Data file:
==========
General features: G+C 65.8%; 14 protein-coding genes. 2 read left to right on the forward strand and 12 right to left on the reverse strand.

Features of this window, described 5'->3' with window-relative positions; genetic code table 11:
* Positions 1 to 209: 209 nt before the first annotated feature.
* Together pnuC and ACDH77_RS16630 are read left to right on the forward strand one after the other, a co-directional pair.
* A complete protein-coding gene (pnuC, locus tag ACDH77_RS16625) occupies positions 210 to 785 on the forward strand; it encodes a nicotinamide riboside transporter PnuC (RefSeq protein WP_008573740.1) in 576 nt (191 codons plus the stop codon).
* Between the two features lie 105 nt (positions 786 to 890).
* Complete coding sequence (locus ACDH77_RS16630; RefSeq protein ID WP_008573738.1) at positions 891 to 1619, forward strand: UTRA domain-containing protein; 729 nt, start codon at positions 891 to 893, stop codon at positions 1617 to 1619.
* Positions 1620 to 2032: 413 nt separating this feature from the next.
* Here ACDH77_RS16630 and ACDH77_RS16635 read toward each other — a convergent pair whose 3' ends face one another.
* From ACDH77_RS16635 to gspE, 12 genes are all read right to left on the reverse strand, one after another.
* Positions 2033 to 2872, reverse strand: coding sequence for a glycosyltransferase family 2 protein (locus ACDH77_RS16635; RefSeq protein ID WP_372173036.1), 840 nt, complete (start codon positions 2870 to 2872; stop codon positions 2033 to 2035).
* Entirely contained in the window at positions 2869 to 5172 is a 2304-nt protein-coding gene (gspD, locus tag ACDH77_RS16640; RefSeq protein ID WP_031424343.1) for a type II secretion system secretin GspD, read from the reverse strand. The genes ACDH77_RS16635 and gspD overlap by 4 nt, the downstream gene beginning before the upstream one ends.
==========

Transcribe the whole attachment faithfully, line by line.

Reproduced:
General features: G+C 65.8%; 14 protein-coding genes. 2 read left to right on the forward strand and 12 right to left on the reverse strand.

Features of this window, described 5'->3' with window-relative positions; genetic code table 11:
* Positions 1 to 209: 209 nt before the first annotated feature.
* Together pnuC and ACDH77_RS16630 are read left to right on the forward strand one after the other, a co-directional pair.
* A complete protein-coding gene (pnuC, locus tag ACDH77_RS16625) occupies positions 210 to 785 on the forward strand; it encodes a nicotinamide riboside transporter PnuC (RefSeq protein WP_008573740.1) in 576 nt (191 codons plus the stop codon).
* Between the two features lie 105 nt (positions 786 to 890).
* Complete coding sequence (locus ACDH77_RS16630; RefSeq protein ID WP_008573738.1) at positions 891 to 1619, forward strand: UTRA domain-containing protein; 729 nt, start codon at positions 891 to 893, stop codon at positions 1617 to 1619.
* Positions 1620 to 2032: 413 nt separating this feature from the next.
* Here ACDH77_RS16630 and ACDH77_RS16635 read toward each other — a convergent pair whose 3' ends face one another.
* From ACDH77_RS16635 to gspE, 12 genes are all read right to left on the reverse strand, one after another.
* Positions 2033 to 2872, reverse strand: coding sequence for a glycosyltransferase family 2 protein (locus ACDH77_RS16635; RefSeq protein ID WP_372173036.1), 840 nt, complete (start codon positions 2870 to 2872; stop codon positions 2033 to 2035).
* Entirely contained in the window at positions 2869 to 5172 is a 2304-nt protein-coding gene (gspD, locus tag ACDH77_RS16640; RefSeq protein ID WP_031424343.1) for a type II secretion system secretin GspD, read from the reverse strand. The genes ACDH77_RS16635 and gspD overlap by 4 nt, the downstream gene beginning before the upstream one ends.